Tuesday, October 11, 2011

Big Sit and a yardful of birds...

Sunday October 9th saw the annual Big Sit take place at the Cape May Point Hawkwatch Platform. This is a national event organized by others, as I am sure that no-one at Cape May would organize such an event on Columbus Day!!! A day when the state park closed its gates to traffic because Cape May Point was simply, well, full!! Indeed, I hear that police were turning traffic away from the edge of town - the whole of Cape May was full!

Despite this distraction from our task, Cape May's Big Sit team nevertheless made their way through the mayhem and eventually turned in an honorable total of 117 species. The weather had been, sunny, calm and settled so no record was going to be broken, but what fun we had despite all that. Team leader Dave Hedeen writes:

"As Sunday's de facto list keeper, I am today's de facto list sender. Tom Reed, we hope you'll return next year! Below is the list of 117 species tallied from the Hawkwatch Platform at Cape May Point State Park during yesterday's Big Sit. Nocturnal hours were cool and mosquitoey. Diurnal hours were quite warm. Conditions were cloudless until dusk. Even then the clouds were few, high and thin. Wind was calm to light, west to northwest. MVP Award goes to Steve Bauer for his on-site preparation of a hot, delicious breakfast at dawn. Bird of the Day Award goes to Hawk Counter Melissa Roach who spotted two Eurasian Collared Doves over Cape May Point. Kudos goes to Vince Elia for reaching his goal yesterday of ticking 175 species during his staycation...and for his compelling story about, well, you had to be there!!

This year the Sit Circle was covered for a full twenty-four hours. Five birders were on the Hawkwatch when the Big Sit began. Upwards of a dozen birders participated during the day. Two birders were on the Hawkwatch when the Big Sit ended. Nocturnal vocalizations were scattered, but audible the first night. 20 species were tallied before 6 AM, including Black-bellied Plover and White-crowned Sparrow. Non-bird observations included meteorites, the International Space Station, and a displeased muskrat. Daytime birding was quite fun though diversity was lackluster. Early-morning songbird and seabird movement was fair-to-middling. Raptor movement was light-to-moderate at midday. Usual doldrums in the afternoon. Decent activity at dusk. Two species were tallied after dark on the second night: American Oystercatcher and finally Black-throated Blue Warbler. Thanks to all who participated".  -Dave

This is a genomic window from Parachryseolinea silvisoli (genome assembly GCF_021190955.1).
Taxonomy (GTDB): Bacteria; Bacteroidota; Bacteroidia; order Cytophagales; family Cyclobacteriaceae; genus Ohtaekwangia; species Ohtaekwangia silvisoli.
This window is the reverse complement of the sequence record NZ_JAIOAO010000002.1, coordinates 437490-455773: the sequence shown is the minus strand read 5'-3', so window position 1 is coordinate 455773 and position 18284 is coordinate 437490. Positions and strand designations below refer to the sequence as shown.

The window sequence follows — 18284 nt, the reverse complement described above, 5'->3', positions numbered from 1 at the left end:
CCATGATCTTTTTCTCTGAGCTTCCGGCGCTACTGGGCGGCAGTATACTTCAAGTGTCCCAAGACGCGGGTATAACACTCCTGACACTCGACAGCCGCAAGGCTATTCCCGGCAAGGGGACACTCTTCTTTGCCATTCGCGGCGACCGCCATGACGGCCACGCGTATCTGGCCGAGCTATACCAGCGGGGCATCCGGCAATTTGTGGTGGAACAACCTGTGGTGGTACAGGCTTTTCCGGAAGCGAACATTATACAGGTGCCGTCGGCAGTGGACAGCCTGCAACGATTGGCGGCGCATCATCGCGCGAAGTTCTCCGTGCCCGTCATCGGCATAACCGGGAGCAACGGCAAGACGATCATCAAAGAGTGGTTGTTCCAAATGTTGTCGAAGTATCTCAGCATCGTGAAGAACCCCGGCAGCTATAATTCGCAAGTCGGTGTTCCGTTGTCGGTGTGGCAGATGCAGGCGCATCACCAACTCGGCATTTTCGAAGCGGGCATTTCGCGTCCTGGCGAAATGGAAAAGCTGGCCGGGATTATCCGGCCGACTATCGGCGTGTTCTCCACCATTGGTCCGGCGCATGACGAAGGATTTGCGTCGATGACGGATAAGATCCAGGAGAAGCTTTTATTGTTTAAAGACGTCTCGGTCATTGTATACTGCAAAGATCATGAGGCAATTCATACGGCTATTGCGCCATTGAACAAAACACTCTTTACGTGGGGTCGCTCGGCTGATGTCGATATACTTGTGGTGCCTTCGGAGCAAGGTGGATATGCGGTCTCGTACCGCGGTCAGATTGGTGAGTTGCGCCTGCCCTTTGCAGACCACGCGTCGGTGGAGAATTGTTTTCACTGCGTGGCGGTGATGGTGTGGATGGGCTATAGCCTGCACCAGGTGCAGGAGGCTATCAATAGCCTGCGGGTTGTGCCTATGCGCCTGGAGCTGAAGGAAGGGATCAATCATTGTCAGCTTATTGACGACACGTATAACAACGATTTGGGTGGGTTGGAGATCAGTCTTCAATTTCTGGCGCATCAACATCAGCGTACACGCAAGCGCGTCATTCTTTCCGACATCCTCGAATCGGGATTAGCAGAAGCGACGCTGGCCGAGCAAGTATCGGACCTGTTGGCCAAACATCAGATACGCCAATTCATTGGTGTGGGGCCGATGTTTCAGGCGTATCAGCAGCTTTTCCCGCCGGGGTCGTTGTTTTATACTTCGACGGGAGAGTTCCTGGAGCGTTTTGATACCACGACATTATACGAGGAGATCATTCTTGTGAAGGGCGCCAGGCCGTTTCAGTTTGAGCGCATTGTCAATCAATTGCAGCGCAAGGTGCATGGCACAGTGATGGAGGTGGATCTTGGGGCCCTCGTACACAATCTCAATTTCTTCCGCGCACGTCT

Location: Cape May Hawkwatch
Date: October 9, 2011

Cackling Goose
Canada Goose
Mute Swan
Wood Duck
American Wigeon
American Black Duck
Blue-winged Teal
Northern Shoveler
Northern Pintail
Green-winged Teal
Surf Scoter
Black Scoter
Common Loon
Pied-billed Grebe
Northern Gannet
Double-crested Cormorant
Great Blue Heron
Great Egret
Snowy Egret
Black Vulture
Turkey Vulture
Bald Eagle
Northern Harrier
Sharp-shinned Hawk
Cooper's Hawk
Broad-winged Hawk
Red-tailed Hawk
American Kestrel
Peregrine Falcon
Black-bellied Plover
American Oystercatcher
Greater Yellowlegs
Lesser Yellowlegs
Calidris sp.
Stilt Sandpiper
Laughing Gull
Ring-billed Gull
Herring Gull
Lesser Black-backed Gull
Great Black-backed Gull
Caspian Tern
Common Tern
Forster's Tern
Royal Tern
Black Skimmer
Parasitic Jaeger
Rock Pigeon
Eurasian Collared-Dove
Mourning Dove
Great Horned Owl
Common Nighthawk
Chimney Swift
Ruby-throated Hummingbird
Belted Kingfisher
Red-bellied Woodpecker
Downy Woodpecker
Northern Flicker
Eastern Phoebe
Red-eyed Vireo
Blue Jay
American Crow
Fish Crow
Tree Swallow
Northern Rough-winged Swallow
Barn Swallow
Carolina Chickadee
Carolina Wren
Golden-crowned Kinglet
Ruby-crowned Kinglet
Blue-gray Gnatcatcher
Gray-cheeked Thrush
Swainson's Thrush
American Robin
Gray Catbird
Northern Mockingbird
Brown Thrasher
European Starling
American Pipit
Cedar Waxwing
Tennessee Warbler
Nashville Warbler
Northern Parula
Yellow Warbler
Cape May Warbler
Black-throated Blue Warbler
Yellow-rumped Warbler
Black-throated Green Warbler
Pine Warbler
Palm Warbler
Blackpoll Warbler
American Redstart
Common Yellowthroat
Eastern Towhee
Chipping Sparrow
Field Sparrow
Savannah Sparrow
Song Sparrow
Swamp Sparrow
White-throated Sparrow
White-crowned Sparrow
Northern Cardinal
Indigo Bunting
Red-winged Blackbird
Eastern Meadowlark
Common Grackle
Boat-tailed Grackle
Brown-headed Cowbird
House Finch
Pine Siskin
American Goldfinch
House Sparrow
Whilst text reports around Cape May have been slim this season, at the moment they are non-existent as good old Verizon (which most of us have the misfortune of being on!) doesn't seem to be capable of dealing with texts at all (other companies seem to be doing OK). Belatedly, I heard of a Eurasian Wigeon on Bunker Pond and at least two sightings of a Golden Eagle over the point yesterday. David La Puma has kept me informed of large Yellow-rumped Warbler flights taking place both Monday and this morning and I can personally report a yardful of birds at home as our large Siberian Elm threatens to break under the weight of birds in it!! Yesterday afternoon we enjoyed Cape May, Black-throated Blue, Blackpoll and Yellow-rumped Warblers, Northern Parula, Brown Creeper, Ruby-crowned and Golden-crowned Kinglets and Purple Finch all in the one tree. This morning before work, I was able to add White-throated, Chipping and Savannah Sparrow, Blackburnian, Palm and Chestnut-sided Warblers, Yellow-bellied Sapsucker, Northern Flicker and Downy and Red-bellied Woodpeckers to the elm list - with a Hairy Woodpecker in the Silver Maple!! In addition, our first-of-season Dark-eyed Junco and White-crowned Sparrow were in the meadow along with plenty of Swamp Sparrows.

No comments: